The cabs are made from Baltic Birch and lightweight plywood, reducing their overall weight while still sounding harmonically rich, especially throughout the midrange of the speaker. I was impressed at how well the cabs cut through the rest of the band, despite contending with two guitars, keyboards, and a 24” bass drum.

The Drive knob on the Forté D provided enough grit to cut through without sacrificing any low end, clarity or definition. It’s also worth noting the rig’s consistency from string to string. The D- and G-strings were as loud as my E- and A-strings, and I was running the Forté D flat. How many times have you had to EQ your bass amp to get the high strings to be as consistent, volume-wise, as the low strings?

The NXT speakers delivered a full-range, harmonically rich tone, and even enhanced the lows and highs of other amplifiers I demoed with at home

Both cabs feature Bergantino’s reference tweeter and constant directivity horn via custom-designed, phase-coherent crossovers. The NXT speakers delivered a full-range, harmonically rich tone, and even enhanced the lows and highs of other amplifiers I demoed with at home.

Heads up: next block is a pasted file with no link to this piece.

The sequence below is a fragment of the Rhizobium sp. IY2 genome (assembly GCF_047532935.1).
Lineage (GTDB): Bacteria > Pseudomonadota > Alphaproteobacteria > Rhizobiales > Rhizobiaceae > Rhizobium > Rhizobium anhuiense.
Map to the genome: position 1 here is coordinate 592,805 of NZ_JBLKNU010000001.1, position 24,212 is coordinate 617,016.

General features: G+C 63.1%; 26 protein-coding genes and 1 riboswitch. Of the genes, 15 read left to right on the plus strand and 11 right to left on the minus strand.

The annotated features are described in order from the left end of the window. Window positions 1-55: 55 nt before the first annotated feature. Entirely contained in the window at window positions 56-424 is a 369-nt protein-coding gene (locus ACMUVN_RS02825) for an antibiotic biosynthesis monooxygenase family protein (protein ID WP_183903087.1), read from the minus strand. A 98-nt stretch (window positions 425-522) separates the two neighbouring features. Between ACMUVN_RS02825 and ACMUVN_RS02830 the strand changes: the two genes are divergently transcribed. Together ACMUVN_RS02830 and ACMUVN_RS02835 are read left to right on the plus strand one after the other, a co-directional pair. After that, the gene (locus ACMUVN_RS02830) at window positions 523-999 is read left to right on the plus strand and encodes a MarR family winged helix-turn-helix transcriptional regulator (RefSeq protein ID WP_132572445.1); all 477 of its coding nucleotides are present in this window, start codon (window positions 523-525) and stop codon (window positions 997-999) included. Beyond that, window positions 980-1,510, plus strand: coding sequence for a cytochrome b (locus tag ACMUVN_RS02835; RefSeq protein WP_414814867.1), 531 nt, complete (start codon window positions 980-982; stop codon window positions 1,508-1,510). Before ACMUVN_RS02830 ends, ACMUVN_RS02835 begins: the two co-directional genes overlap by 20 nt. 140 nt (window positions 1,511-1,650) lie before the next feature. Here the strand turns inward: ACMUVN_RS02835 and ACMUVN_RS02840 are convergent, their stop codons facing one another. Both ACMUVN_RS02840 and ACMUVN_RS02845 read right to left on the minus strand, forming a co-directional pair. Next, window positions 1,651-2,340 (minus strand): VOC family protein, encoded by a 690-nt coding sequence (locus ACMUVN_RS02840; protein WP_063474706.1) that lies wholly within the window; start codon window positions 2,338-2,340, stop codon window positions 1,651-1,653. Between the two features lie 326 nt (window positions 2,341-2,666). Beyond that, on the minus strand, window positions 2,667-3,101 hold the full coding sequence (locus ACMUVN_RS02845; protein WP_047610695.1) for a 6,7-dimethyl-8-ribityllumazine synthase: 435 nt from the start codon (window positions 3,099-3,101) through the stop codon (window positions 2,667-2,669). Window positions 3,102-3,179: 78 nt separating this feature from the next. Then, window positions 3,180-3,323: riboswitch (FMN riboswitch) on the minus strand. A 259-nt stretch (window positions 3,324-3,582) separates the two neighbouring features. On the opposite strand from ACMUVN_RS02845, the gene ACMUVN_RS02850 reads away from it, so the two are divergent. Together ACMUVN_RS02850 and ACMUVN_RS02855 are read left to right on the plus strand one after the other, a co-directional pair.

Whether you’re in the market for a head, or cabs, or both, you’d be hard-pressed to find anything better than the Bergantino Forté D and NXT speaker cabs. This is a complete bass system ably designed to meet, and often exceed, all of your sonic needs and expectations.

Specs

  • PRICE: Forté D £999, NXT112 £899, NXT210 £1079
  • MADE IN: USA
  • POWER: 800W RMS output @ 2ohms, 700W RMS @ 4 ohms, 350W RMS @ 8 ohms
  • SPEAKERS: NXT112 12” speaker; NXT210 2 x 10” speakers
  • FEATURES: Forté D | Four-band EQ (Bass: +/- 10dB at 65Hz; Lo-Mid: +/- 10dB at 250Hz; Hi-Mid: +/- 10dB at 1kHz; Treble: +/- 10dB at 3.5kHz), Bright switch, Adjustable BFT Drive circuit, on-board Parallel Dynamic Circuit, Aux input and headphone out, effects loop, dual Speakon outputs, studio-quality DI with selectable pre- or post-EQ and line out, tuner out
  • NXT210 cab (NXT112 cab): Neodymium magnet woofers, High Intelligibility Reference Series Tweeter, ported, lightweight Italian poplar with Baltic birch baffle, Black Bronco Tolex, 8 ohms, 500W (400W) RMS, phase-coherent crossover with tweeter control, 40hz-12Khz frequency response, sensitivity 98db @ 2.83v / 1-metre
  • DIMENSIONS: Forté D 10.5” / 267mm (W) x 8.4” / 213mm (D) x 3.75” / 95mm (H) NXT210 cab 22.75” / 578mm (H) x 18.5” / 470mm (W) x 12.5” / 318mm (D) NXT112 cab | 17.75” / 451mm (H) x 18.5” / 470mm (W) x 14” / 356mm (D)
  • WEIGHT: Forté D 6 lbs / 2.7kg, NXT112 29 lbs / 13 kg, NXT210 33 lbs / 15 kg
  • CONTACT: Bergantino